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Primatene Mist Will Be Gone by 2012

By HERWriter
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If you use the Primatene Mist Inhaler to control asthma symptoms, you will need to find an new medication before the end of 2011. Primatene Mist is the only over-the-counter asthma inhaler available in the United States. It contains the medication epinephrine and was approved by the United States Food and Drug Administration (FDA) to treat occasional asthma symptoms.

The FDA has issued a statement that Primatene Mist will be discontinued by December 31, 2011 as part of an international agreement to stop the use of chloroflourocarbons (CFCs) and other chemical substances that can damage the environment.

Primatene Mist eases asthma symptoms by propelling the drug epinephrine into the lungs during an asthma flare-up, where it helps reduce swelling in the airways so air can move more freely. Primatene Mist uses CFCs to spray the medication out of the inhaler so it can be breathed into the lungs.

What are CFCs?

Chloroflourocarbons are chemical compounds made up of chlorine, fluorine, and carbon. They were originally used as propellants in aerosol cans. CFCs become harmful to the environment when they are carried by air currents into the stratosphere, which is the portion of the atmosphere approximately 30 miles above the earth. Ozone molecules in the stratosphere act as a filter to prevent harmful UV radiation from reaching the earth. When CFCs reach the stratosphere, energy from the sun causes the CFC molecules to break apart, which enables them to destroy ozone molecules. Countries around the world have agreed to phase out the production and use of chemicals that cause damage to the ozone layer, including chloroflourocarbons.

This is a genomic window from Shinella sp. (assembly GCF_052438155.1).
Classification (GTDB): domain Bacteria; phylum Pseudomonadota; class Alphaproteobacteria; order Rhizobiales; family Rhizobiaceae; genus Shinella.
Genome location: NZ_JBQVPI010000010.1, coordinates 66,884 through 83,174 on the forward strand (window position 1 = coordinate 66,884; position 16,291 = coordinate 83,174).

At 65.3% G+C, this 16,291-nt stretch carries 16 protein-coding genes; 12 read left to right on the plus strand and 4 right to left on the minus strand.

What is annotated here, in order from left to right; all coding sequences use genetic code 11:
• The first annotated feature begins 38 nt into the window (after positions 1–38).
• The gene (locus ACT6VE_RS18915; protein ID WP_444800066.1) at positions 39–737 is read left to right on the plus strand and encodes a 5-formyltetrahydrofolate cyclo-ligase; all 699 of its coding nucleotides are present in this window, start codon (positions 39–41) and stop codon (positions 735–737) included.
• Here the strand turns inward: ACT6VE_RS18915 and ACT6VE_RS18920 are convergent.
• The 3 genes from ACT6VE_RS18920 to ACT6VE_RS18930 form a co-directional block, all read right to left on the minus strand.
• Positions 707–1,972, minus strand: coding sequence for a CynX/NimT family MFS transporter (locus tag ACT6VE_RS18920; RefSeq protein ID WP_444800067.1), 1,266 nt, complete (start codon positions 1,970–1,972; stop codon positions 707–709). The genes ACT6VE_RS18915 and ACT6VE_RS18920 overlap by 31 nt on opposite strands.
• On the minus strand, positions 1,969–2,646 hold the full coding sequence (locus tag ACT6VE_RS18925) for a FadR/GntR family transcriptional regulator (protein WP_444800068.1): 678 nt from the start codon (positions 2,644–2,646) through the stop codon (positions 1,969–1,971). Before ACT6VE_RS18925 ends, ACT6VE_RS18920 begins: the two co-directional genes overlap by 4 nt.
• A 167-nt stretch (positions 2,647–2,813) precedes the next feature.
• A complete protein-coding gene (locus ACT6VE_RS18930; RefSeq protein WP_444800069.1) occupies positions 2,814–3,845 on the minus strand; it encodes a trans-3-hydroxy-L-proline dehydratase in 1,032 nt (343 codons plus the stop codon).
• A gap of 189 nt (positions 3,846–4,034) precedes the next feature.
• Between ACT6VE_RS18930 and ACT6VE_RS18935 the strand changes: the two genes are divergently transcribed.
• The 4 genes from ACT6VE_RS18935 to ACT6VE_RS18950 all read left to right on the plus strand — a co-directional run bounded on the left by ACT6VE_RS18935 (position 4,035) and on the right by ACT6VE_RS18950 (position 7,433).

Replacement medications

If you have been using Primatene Mist over-the-counter and have not been formally diagnosed with asthma, the first step in finding a replacement medication is confirming that you do have asthma. "There are many other safe and effective medications to treat the symptoms of asthma," said Badrul Chowdhury, M.D., Ph.D., director of FDA’s Division of Pulmonary, Allergy, and Rheumatology Products.

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We value and respect our HERWriters' experiences, but everyone is different. Many of our writers are speaking from personal experience, and what's worked for them may not work for you. Their articles are not a substitute for medical advice, although we hope you can gain knowledge from their insight.


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